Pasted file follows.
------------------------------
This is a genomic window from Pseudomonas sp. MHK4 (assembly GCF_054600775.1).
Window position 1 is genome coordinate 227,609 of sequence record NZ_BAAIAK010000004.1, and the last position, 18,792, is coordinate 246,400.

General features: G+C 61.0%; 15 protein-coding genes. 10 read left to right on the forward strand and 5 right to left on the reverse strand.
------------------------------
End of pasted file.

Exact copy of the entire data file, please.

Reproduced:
This is a genomic window from Pseudomonas sp. MHK4 (assembly GCF_054600775.1).
Window position 1 is genome coordinate 227,609 of sequence record NZ_BAAIAK010000004.1, and the last position, 18,792, is coordinate 246,400.

General features: G+C 61.0%; 15 protein-coding genes. 10 read left to right on the forward strand and 5 right to left on the reverse strand.